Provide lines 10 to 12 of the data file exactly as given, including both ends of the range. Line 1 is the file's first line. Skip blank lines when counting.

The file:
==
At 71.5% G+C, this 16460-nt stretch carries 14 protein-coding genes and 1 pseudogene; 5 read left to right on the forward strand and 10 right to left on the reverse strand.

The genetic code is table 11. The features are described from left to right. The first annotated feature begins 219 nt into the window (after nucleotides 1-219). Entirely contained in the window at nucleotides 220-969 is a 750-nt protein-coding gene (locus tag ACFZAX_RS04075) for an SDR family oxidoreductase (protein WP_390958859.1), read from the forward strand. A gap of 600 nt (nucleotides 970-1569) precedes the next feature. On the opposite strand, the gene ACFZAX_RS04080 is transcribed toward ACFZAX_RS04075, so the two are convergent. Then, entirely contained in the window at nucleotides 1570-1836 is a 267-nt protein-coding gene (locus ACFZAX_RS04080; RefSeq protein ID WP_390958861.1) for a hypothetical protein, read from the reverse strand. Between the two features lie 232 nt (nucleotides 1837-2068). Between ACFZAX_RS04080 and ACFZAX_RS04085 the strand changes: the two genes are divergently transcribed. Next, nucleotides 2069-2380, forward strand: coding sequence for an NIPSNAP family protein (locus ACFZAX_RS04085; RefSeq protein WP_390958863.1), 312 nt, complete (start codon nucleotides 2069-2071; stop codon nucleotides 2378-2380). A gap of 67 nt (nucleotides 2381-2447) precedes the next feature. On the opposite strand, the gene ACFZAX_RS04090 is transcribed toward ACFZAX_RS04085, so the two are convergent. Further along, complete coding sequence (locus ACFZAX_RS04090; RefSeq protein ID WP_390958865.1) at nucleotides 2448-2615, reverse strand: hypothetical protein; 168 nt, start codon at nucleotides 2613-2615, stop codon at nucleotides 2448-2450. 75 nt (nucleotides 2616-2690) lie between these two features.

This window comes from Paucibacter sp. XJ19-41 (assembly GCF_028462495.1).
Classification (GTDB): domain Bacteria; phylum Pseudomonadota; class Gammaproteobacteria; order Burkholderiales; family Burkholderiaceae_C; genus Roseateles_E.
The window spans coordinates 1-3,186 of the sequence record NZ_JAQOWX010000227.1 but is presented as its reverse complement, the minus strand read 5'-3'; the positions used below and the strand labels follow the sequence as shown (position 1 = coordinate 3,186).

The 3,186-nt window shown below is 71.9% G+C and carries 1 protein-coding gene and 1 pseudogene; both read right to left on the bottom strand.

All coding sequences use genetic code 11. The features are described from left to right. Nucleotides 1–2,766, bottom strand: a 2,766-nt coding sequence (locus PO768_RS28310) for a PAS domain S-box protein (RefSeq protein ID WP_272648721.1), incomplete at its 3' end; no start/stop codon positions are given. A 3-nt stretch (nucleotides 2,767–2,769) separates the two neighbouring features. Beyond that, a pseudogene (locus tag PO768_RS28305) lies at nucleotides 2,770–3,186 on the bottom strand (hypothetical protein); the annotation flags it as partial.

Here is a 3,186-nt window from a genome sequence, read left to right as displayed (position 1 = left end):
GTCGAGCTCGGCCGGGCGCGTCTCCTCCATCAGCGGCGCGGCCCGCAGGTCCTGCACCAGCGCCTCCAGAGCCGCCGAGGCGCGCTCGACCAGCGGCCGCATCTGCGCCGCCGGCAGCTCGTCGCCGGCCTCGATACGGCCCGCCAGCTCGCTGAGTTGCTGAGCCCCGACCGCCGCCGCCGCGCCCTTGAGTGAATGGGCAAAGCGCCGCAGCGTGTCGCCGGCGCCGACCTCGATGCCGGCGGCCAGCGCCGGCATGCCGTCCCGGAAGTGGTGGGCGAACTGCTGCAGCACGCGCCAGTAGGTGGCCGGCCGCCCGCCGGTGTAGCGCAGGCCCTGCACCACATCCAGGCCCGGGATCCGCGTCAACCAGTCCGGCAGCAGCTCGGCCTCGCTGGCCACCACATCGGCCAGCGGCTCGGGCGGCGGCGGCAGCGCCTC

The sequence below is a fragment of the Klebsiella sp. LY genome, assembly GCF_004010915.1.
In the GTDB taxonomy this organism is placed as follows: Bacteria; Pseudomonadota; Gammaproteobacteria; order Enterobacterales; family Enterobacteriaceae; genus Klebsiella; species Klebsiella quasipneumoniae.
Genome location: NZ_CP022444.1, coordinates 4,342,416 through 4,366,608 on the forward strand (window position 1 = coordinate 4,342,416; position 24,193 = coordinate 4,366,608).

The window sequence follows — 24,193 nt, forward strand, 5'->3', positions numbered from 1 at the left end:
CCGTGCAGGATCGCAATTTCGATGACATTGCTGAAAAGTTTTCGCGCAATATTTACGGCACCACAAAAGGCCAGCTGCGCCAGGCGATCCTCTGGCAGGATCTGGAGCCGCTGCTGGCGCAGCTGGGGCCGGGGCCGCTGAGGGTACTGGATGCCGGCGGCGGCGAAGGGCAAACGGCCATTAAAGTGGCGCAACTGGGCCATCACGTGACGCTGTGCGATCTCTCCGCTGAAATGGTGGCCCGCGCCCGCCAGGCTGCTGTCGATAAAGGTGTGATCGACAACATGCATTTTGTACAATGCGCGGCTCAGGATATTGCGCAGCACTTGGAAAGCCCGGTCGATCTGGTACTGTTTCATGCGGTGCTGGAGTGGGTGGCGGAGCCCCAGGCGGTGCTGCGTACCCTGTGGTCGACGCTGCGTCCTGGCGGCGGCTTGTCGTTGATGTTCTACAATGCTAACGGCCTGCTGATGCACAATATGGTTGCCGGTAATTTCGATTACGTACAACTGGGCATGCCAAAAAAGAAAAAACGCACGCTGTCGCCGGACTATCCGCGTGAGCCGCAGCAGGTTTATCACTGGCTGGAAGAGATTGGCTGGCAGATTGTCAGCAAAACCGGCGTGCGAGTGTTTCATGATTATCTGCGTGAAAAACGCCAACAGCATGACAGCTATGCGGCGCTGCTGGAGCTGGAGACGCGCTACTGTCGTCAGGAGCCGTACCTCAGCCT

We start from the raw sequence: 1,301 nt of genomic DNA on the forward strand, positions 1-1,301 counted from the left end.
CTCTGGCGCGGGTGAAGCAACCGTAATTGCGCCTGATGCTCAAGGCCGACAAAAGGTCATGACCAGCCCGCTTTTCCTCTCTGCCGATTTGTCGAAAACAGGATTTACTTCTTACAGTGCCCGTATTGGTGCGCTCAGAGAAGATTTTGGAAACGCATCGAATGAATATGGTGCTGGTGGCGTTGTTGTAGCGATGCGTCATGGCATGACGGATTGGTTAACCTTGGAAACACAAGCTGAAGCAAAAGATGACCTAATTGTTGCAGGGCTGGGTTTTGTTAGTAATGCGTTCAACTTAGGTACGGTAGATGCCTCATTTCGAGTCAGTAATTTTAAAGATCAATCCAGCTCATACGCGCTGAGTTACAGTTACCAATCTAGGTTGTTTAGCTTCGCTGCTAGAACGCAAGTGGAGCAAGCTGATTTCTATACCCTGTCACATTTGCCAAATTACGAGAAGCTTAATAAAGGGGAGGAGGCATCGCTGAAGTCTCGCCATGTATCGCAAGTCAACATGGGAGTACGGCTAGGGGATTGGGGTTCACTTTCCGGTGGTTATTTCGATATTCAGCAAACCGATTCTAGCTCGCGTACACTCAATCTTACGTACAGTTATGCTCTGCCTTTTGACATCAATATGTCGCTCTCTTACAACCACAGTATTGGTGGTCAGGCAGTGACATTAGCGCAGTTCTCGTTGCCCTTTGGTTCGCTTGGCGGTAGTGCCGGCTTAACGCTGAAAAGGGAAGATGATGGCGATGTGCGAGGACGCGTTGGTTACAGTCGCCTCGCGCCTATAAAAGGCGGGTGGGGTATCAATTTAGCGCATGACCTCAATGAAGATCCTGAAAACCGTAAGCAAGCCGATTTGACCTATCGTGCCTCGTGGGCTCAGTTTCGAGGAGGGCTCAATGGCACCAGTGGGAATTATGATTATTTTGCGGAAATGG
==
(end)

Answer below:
The sequence below is a fragment of the Klebsiella sp. LY genome, assembly GCF_004010915.1.
In the GTDB taxonomy this organism is placed as follows: Bacteria; Pseudomonadota; Gammaproteobacteria; order Enterobacterales; family Enterobacteriaceae; genus Klebsiella; species Klebsiella quasipneumoniae.
Genome location: NZ_CP022444.1, coordinates 4,342,416 through 4,366,608 on the forward strand (window position 1 = coordinate 4,342,416; position 24,193 = coordinate 4,366,608).